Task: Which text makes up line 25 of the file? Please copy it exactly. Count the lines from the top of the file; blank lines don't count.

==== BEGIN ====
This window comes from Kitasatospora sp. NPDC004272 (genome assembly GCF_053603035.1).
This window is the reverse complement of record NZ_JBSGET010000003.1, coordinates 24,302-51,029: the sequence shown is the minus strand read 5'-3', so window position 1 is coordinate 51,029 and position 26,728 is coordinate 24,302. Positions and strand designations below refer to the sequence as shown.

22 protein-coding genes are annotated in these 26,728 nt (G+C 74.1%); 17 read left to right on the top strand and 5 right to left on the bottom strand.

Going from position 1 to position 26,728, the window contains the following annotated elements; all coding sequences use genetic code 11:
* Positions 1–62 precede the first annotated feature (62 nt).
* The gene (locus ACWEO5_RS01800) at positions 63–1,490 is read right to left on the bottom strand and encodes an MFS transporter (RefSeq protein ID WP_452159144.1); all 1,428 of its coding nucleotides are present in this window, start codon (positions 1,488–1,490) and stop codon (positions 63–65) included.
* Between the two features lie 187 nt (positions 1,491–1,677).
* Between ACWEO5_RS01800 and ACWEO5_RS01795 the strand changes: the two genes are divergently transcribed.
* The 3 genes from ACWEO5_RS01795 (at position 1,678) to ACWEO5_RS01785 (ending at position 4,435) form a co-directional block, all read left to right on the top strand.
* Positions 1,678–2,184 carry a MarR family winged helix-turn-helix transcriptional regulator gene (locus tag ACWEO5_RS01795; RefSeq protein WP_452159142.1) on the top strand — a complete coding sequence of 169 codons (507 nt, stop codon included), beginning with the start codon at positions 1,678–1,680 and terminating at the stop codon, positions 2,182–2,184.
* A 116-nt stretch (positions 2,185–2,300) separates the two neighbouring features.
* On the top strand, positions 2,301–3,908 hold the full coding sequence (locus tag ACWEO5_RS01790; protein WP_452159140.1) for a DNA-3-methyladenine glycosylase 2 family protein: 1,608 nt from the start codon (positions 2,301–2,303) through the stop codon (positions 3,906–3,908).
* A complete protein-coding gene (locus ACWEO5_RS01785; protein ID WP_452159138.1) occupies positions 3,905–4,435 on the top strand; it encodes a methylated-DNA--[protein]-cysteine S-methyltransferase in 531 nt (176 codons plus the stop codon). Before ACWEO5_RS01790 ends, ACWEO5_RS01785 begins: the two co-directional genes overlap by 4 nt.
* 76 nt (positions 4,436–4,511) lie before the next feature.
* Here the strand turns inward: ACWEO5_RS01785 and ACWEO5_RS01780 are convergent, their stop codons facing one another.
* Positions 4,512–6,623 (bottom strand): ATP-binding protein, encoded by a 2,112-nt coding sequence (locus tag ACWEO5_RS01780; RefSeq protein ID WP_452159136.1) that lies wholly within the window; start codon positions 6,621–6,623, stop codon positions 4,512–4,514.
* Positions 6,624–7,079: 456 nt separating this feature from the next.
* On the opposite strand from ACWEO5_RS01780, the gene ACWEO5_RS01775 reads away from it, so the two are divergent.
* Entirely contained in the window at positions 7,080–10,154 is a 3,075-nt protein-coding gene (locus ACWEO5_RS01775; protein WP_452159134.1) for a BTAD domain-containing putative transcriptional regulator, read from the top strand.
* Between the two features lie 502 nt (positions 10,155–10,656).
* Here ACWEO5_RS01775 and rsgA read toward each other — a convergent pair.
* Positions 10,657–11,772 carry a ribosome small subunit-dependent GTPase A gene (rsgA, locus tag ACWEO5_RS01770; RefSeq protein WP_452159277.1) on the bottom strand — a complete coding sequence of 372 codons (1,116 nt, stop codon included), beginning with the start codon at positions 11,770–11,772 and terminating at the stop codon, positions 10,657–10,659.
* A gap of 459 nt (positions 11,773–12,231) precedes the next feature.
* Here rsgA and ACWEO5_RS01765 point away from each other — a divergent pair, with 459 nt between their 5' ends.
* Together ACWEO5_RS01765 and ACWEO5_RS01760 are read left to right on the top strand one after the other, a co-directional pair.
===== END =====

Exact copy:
* Together ACWEO5_RS01765 and ACWEO5_RS01760 are read left to right on the top strand one after the other, a co-directional pair.